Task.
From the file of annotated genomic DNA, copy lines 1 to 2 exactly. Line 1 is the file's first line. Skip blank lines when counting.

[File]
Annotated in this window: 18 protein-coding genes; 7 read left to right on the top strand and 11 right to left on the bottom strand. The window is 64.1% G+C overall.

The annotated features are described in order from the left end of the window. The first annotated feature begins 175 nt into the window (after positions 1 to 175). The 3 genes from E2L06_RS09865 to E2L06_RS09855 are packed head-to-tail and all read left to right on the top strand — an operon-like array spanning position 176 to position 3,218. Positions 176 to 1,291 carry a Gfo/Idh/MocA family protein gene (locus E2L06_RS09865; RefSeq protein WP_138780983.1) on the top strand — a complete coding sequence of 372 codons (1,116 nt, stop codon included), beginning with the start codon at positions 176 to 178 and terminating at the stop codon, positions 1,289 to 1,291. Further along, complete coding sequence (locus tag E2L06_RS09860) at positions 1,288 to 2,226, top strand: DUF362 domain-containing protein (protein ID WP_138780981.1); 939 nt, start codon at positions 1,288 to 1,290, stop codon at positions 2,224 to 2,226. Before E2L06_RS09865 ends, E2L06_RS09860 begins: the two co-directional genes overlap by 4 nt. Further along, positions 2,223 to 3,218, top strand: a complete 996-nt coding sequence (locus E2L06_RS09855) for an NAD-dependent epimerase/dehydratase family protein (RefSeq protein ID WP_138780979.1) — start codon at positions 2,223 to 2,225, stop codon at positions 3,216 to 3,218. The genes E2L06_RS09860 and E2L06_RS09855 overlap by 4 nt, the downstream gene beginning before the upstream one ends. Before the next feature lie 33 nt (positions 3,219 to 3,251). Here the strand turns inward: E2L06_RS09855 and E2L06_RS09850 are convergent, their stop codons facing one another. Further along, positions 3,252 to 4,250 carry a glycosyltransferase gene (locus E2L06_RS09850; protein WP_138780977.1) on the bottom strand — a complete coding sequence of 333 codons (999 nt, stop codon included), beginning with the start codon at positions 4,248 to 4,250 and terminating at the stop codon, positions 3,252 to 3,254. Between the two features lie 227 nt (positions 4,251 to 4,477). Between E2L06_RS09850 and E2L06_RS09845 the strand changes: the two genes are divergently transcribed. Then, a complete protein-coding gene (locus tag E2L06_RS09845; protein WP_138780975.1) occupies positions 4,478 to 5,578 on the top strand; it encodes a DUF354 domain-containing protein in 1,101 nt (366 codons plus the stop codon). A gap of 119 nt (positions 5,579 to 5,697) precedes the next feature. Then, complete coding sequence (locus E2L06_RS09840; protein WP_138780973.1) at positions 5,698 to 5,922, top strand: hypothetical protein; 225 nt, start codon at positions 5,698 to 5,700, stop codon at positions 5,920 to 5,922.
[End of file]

Annotated in this window: 18 protein-coding genes; 7 read left to right on the top strand and 11 right to left on the bottom strand. The window is 64.1% G+C overall.

The annotated features are described in order from the left end of the window. The first annotated feature begins 175 nt into the window (after positions 1 to 175). The 3 genes from E2L06_RS09865 to E2L06_RS09855 are packed head-to-tail and all read left to right on the top strand — an operon-like array spanning position 176 to position 3,218. Positions 176 to 1,291 carry a Gfo/Idh/MocA family protein gene (locus E2L06_RS09865; RefSeq protein WP_138780983.1) on the top strand — a complete coding sequence of 372 codons (1,116 nt, stop codon included), beginning with the start codon at positions 176 to 178 and terminating at the stop codon, positions 1,289 to 1,291. Further along, complete coding sequence (locus tag E2L06_RS09860) at positions 1,288 to 2,226, top strand: DUF362 domain-containing protein (protein ID WP_138780981.1); 939 nt, start codon at positions 1,288 to 1,290, stop codon at positions 2,224 to 2,226. Before E2L06_RS09865 ends, E2L06_RS09860 begins: the two co-directional genes overlap by 4 nt. Further along, positions 2,223 to 3,218, top strand: a complete 996-nt coding sequence (locus E2L06_RS09855) for an NAD-dependent epimerase/dehydratase family protein (RefSeq protein ID WP_138780979.1) — start codon at positions 2,223 to 2,225, stop codon at positions 3,216 to 3,218. The genes E2L06_RS09860 and E2L06_RS09855 overlap by 4 nt, the downstream gene beginning before the upstream one ends. Before the next feature lie 33 nt (positions 3,219 to 3,251). Here the strand turns inward: E2L06_RS09855 and E2L06_RS09850 are convergent, their stop codons facing one another. Further along, positions 3,252 to 4,250 carry a glycosyltransferase gene (locus E2L06_RS09850; protein WP_138780977.1) on the bottom strand — a complete coding sequence of 333 codons (999 nt, stop codon included), beginning with the start codon at positions 4,248 to 4,250 and terminating at the stop codon, positions 3,252 to 3,254. Between the two features lie 227 nt (positions 4,251 to 4,477). Between E2L06_RS09850 and E2L06_RS09845 the strand changes: the two genes are divergently transcribed. Then, a complete protein-coding gene (locus tag E2L06_RS09845; protein WP_138780975.1) occupies positions 4,478 to 5,578 on the top strand; it encodes a DUF354 domain-containing protein in 1,101 nt (366 codons plus the stop codon). A gap of 119 nt (positions 5,579 to 5,697) precedes the next feature. Then, complete coding sequence (locus E2L06_RS09840; protein WP_138780973.1) at positions 5,698 to 5,922, top strand: hypothetical protein; 225 nt, start codon at positions 5,698 to 5,700, stop codon at positions 5,920 to 5,922.